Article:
Will Steampunk Really Be the Next Big Fashion Trend?

Grab your top hats: the cultural subgenre of steampunk is poised to take over the retail industry in the next two years, says IBM

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No offense to IBM, but a tech company — even one so highly regarded — wouldn’t be the first place we’d turn for fashion forecasting. Yet on Monday, the company released the findings of a “social sentiment index” that predicted that steampunk would be the next big trend to take hold of the retail industry.

What is steampunk exactly? According to Forbes, it’s a “science fiction/fantasy sub-genre that’s a style mash-up of 19th century industrialized looks and Victorian flourishes.” Sounds fancy. We’re more apt to explain it in reference to pop culture: it’s Sherlock Holmes meets Wild Wild West, with a dash of Inspector Gadget. Get the picture?

Before we all not-so-quietly snicker about the improbability of this prediction, it’s important to note that IBM does have science behind its claim — or at least online metrics. The company analyzed more than a half-million posts from news sources and on message boards, blogs and social-media sites, and found that steampunk has quite a following. According to its study, the amount of online discussion about steampunk increased 11 times from 2009 to 2012. It also notes that, since 2010, more than two dozen U.S. department stores and retailers have become “steampunk savvy.” Whatever that means.

(MORE: Steampunk: Reclaiming Tech for the Masses)

Furthermore, IBM predicts that during the next two years, “steampunk will shift from low-production, high-cost ‘craft’ manufacturing to mass production,” meaning you’ll be able to pick up your go-go-gadget spectacles in department stores and not just local thrift shops.

But just because something has gained traction online, does that mean a trend is on the horizon? Traditionally, new fashion styles tend to trickle down, from the couture shows in Paris and Milan to the ready-to-wear shows at New York Fashion Week to high-end retailers and then — finally — to the watered-down versions that arrive for us commoners in the mainstream.

For steampunk, the high-end influence is already out there. For his spring 2010 couture show, John Galliano designed a parade of looks for Christian Dior with nods to early 20th century influences — including corsets, top hats, flowing fabrics, layers of lace and Frankenstein-esque hair and makeup — that are often referenced by steampunk fashionistas.

More recently, Sarah Burton incorporated an updated version of classical Victorian looks into Alexander McQueen’s spring-summer 2013 runway show at Paris Fashion Week in October, with voluminous, Scarlett O’Hara–inspired gowns and sexy, see-through corsets, accompanied by some fascinating headwear.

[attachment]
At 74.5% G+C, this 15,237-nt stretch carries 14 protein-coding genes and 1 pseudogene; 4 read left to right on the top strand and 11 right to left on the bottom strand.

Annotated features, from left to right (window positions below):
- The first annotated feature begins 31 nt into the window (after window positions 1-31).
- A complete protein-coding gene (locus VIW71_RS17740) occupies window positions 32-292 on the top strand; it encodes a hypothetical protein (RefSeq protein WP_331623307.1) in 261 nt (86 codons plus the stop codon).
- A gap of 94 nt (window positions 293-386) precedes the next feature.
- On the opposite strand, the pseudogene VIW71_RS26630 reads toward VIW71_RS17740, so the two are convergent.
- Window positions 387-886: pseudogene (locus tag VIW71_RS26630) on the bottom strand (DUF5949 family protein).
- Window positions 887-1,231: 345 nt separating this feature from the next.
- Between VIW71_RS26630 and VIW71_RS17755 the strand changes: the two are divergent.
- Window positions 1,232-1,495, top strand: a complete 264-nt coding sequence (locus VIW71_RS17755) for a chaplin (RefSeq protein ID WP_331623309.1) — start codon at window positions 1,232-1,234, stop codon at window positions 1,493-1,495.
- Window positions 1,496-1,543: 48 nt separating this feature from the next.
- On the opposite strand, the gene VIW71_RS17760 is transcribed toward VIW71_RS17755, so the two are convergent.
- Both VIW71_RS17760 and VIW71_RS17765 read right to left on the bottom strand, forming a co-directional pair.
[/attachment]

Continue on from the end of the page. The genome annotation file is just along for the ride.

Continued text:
(PHOTOS: Retrospective: John Galliano’s Most Memorable Dior Designs)

Even guys are getting into the action. Prada’s fall-winter 2012 men’s campaign featured several leading men — Gary Oldman, Garrett Hedlund, Jamie Bell and Willem Dafoe — dressed to kill in heavily tailored steampunk-style suits (railroad stripes included).

So perhaps IBM’s seemingly out-there prediction isn’t so wild after all. In fact, the steampunk style might already be leaking into the mainstream, at least according to Pinterest. A quick search on the social site uncovered many boards dedicated to this cultural subgenre (see here and here for some great ones). While the look still seems to be more costume-focused than something for everyday wear, we wouldn’t be surprised to see some aspects of steampunk gain traction in the coming years.

The moral of the story is, if you ever wanted to embrace your inner Helena Bonham Carter (and don’t we all?), there’s no better time than the present to bring back the past.

PHOTOS: 2013 Golden Globes Fashion: The Bold, the Beautiful and the Boring

90 comments
chochotefc
chochotefc

Original steampunk victorian style is gone, apparently is due to the fact that most people don't even know what is steampunk. They do like steampunk looking stuff. But looking at the current trends with the new movies and fashion.. definitely steampunk is really going to be a home run for fashion designers but most people will not really know what it is all about "the history is washed out".. for instance look at Daniel Pouxl work -->  http://danielproulx.blogspot.com/ -- is this not trendy fashion styles?

Look at http://www.rebelsmarket.com/styles/steampunk-44http://io9.com/5974340/rococopunk-is-not-only-sillier-than-steampunk-its-also-more-punk

The list goes on

JimOsment
JimOsment

The thing is as soon as you can get "your go-go-gadget spectacles in department stores " that will kill it stone dead for most people. Most of the people who like it, do so because it isn't mainstream and because no two goggles (or whatever) are the same and there are no big "brand names". Also many of the people who love it do so because of the inventiveness and the handmade/custom made-ness  and even a recycling/ upcycling ethic. I think it is about as mainstream as it's ever going to get, hopefully.

MelissaHolt